Synopsis of the week
- ON / OFF US and North Korean Nuclear peace talks have spooked the markets as investors are left baffled as to what is happening.
- The Turkish central bank was forced to increase interest rates by 3% as the Lira collapsed against the US Dollar.
- The Euro has fallen in value over the last month leaving the EUR/CHF rate down 3.25% back to 1.1620, having briefly popped above the 1.2000 level back in mid-April.
- As Oil prices have remained strong, OPEC has now agreed to increase supply to the market by 1 million barrels a day in an effort to prevent prices climbing any higher.
It was an interesting week for currencies as the Turkish Central Bank was forced to raise rates by 3% up to 16.5%. Many emerging market countries see small to medium-sized companies utilizing short-term US Dollar lending. The increasing interest rates in the US are now beginning to have more of an effect, making commodities more expensive and driving up inflation. This is not an issue that impacts Turkey alone and we will be watching to see how these pressures affect other emerging market currencies, therefore we are cautious of being too exposed to these sectors.
About a month ago when the EUR/CHF rate popped above the 1.2000, back to where the Swiss National Bank had previously pegged the currency, we did warn that this was a big psychological level and we could see a sell-off. One month on and we are down to 1.1625 levels a correction of 3.25%. Fern Wealth longer-term opinion is still that we will see EUR/CHF above 1.2000 and probably higher. These current moves offer clients another opportunity to rebalance their Swiss Franc exposure.
It will be a very quiet start to the week as both the US and the UK will be enjoying long bank holiday weekends and the FTSE, DOW, NASDAQ & S&P500 will all be shut on Monday. Even though it might not feel like it with all the lacklustre press sentiment to markets, it is worth noting the Dow, NASDAQ, S&P 500, FTSE, DAX & CAC are all now up on the year to varying degrees. In years gone by, the city saying of “sell in May and go away” did have some relevance as traders and investors went on summer vacations and left trading floors quieter. Markets these days are almost 24 hours a day and the seasonality of volumes is less of an issue as connectivity to online trading is global. History is never a guarantee about the future but when equity markets have been up on the year by the end of May they have then gone on to post full-year gains in over 90% of the time.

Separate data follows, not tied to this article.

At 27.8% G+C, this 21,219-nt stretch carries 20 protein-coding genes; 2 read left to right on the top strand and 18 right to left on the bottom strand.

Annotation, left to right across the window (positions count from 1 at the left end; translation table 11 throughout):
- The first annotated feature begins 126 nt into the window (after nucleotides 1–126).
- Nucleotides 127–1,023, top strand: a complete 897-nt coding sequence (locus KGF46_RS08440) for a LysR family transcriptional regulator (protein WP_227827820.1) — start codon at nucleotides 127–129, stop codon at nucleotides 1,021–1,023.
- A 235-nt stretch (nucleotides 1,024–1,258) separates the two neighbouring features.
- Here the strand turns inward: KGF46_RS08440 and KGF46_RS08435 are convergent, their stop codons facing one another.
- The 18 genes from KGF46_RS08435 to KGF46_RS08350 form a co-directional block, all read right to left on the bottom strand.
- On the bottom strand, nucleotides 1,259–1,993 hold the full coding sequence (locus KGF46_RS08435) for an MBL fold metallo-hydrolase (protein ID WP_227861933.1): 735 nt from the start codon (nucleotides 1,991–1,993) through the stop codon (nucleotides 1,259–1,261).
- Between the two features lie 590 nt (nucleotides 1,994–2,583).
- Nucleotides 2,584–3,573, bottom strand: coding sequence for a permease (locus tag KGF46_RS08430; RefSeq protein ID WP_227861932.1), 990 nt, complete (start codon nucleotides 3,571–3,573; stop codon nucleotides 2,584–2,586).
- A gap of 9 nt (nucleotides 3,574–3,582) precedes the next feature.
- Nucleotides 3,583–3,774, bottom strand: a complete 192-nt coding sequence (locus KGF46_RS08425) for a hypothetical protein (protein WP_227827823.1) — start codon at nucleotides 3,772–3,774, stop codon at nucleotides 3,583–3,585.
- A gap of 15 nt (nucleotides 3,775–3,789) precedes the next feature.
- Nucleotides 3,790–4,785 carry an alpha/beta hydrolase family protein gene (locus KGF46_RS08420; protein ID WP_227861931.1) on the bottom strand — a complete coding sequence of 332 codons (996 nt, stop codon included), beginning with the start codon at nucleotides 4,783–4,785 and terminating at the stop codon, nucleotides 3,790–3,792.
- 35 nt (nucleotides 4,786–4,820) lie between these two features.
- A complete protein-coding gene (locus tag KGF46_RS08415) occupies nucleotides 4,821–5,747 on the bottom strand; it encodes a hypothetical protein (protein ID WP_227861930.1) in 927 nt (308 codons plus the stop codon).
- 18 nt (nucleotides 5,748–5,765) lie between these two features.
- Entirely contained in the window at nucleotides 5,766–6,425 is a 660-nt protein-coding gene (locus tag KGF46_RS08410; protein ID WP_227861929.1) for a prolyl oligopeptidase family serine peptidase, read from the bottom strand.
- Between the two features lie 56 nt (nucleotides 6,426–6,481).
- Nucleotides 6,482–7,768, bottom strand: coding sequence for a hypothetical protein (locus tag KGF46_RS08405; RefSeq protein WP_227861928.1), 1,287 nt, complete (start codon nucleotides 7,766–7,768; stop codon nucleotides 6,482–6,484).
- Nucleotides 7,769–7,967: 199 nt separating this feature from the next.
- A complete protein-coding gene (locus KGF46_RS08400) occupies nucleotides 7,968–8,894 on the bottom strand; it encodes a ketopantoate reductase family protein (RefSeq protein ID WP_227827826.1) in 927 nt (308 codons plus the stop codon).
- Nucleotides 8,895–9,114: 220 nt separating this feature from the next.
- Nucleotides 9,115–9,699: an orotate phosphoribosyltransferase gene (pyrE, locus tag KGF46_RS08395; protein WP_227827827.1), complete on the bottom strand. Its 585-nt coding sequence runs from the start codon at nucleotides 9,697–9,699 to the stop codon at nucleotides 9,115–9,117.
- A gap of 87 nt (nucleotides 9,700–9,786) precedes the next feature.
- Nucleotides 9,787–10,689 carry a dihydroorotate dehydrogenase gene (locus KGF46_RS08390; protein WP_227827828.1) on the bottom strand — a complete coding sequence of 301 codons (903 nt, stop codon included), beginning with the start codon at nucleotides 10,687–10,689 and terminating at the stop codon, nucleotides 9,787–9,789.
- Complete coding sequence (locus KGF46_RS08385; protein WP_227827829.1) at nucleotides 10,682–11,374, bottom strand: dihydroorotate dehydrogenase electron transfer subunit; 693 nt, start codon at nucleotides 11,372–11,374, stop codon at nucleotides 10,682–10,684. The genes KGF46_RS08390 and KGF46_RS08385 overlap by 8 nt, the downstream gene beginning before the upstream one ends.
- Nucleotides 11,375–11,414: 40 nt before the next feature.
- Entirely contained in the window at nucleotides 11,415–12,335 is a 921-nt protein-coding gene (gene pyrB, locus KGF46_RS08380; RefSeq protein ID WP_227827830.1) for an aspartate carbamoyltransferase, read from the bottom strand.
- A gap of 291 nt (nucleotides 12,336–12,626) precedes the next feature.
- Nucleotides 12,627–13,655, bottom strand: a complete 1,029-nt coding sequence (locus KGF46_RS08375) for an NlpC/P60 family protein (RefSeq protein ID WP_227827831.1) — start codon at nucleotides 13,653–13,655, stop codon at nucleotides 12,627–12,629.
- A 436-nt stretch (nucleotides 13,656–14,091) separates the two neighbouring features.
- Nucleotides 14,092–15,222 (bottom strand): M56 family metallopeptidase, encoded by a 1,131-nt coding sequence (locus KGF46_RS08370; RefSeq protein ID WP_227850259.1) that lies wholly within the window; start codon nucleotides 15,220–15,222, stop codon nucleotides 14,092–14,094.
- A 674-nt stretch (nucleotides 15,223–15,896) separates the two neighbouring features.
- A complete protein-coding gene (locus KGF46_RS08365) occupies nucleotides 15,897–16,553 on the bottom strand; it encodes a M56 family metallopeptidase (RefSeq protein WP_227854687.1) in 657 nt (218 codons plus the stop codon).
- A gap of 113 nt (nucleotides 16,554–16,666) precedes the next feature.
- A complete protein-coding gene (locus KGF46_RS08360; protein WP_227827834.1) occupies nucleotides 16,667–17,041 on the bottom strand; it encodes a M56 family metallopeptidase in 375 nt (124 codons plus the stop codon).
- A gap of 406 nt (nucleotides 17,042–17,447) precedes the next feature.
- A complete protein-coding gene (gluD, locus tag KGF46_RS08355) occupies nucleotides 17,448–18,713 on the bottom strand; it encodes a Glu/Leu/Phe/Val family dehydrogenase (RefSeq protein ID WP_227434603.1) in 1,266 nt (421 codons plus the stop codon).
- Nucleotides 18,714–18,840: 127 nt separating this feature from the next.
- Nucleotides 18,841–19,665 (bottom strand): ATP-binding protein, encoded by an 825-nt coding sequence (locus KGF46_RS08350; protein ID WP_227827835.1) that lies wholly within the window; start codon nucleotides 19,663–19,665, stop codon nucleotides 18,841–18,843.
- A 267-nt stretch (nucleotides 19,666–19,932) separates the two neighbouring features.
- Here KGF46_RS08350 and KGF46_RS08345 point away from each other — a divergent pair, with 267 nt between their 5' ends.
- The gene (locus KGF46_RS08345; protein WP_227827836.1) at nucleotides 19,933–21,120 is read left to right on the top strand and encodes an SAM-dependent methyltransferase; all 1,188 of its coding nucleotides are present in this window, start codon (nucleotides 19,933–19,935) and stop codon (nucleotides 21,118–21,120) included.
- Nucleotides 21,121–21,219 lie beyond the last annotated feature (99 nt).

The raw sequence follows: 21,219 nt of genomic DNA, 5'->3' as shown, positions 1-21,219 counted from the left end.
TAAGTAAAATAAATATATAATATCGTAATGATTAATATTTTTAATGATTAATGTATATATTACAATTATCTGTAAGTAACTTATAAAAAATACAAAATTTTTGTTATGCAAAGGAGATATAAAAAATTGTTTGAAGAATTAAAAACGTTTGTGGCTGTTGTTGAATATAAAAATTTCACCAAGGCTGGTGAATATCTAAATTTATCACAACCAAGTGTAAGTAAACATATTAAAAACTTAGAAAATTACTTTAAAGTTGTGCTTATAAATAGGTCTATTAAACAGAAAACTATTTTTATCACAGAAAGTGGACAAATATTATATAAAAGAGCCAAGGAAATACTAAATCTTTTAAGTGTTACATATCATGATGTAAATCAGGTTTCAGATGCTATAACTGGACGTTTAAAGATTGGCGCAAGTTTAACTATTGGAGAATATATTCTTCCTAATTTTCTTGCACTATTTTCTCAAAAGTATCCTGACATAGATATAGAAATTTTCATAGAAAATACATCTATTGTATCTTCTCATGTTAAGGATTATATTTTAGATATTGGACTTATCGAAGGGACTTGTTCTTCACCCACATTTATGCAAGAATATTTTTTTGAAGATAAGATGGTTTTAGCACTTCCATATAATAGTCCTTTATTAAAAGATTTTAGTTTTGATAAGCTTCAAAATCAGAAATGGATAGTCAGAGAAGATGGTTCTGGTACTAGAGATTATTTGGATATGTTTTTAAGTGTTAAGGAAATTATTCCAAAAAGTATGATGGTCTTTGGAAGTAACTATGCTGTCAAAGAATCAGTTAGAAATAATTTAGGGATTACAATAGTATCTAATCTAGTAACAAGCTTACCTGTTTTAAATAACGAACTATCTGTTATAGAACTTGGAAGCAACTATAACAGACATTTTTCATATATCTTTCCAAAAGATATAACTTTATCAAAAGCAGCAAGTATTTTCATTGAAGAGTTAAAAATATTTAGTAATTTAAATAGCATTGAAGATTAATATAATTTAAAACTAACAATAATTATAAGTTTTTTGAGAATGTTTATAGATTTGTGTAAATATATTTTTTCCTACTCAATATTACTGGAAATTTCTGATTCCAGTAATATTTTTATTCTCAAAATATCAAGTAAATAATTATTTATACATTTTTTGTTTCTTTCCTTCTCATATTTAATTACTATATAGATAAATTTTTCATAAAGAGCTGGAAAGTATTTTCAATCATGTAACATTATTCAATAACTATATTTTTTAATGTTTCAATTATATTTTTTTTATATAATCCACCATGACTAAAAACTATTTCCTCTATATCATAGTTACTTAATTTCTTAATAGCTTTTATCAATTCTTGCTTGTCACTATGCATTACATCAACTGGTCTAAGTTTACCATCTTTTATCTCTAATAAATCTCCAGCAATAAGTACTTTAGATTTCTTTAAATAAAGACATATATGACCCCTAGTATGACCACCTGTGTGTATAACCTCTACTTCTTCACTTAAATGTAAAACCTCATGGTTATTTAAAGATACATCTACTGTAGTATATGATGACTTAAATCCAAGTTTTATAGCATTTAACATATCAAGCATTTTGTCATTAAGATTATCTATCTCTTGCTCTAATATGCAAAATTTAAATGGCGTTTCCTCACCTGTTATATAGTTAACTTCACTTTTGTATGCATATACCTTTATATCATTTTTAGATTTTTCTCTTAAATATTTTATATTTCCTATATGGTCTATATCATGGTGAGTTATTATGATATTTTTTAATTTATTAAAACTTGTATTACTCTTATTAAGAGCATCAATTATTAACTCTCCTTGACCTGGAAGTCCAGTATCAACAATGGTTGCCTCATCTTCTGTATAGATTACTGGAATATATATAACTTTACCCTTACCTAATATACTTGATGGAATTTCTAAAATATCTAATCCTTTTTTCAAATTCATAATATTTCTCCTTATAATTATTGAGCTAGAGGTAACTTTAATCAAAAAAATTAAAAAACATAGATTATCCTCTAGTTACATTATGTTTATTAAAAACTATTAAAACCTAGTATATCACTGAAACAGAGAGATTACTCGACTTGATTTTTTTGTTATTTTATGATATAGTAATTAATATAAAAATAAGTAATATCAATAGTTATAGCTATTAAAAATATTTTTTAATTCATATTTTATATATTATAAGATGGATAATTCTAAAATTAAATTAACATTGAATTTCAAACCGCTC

This week will see the G7 nations meeting in Canada for a two-day conference. Historically this has always been a very cordial event as these nations have seen their international opinions frequently being aligned. This time, however, as the US stands alone on its opinion towards global trade agreements we could see less of a unified policy stance.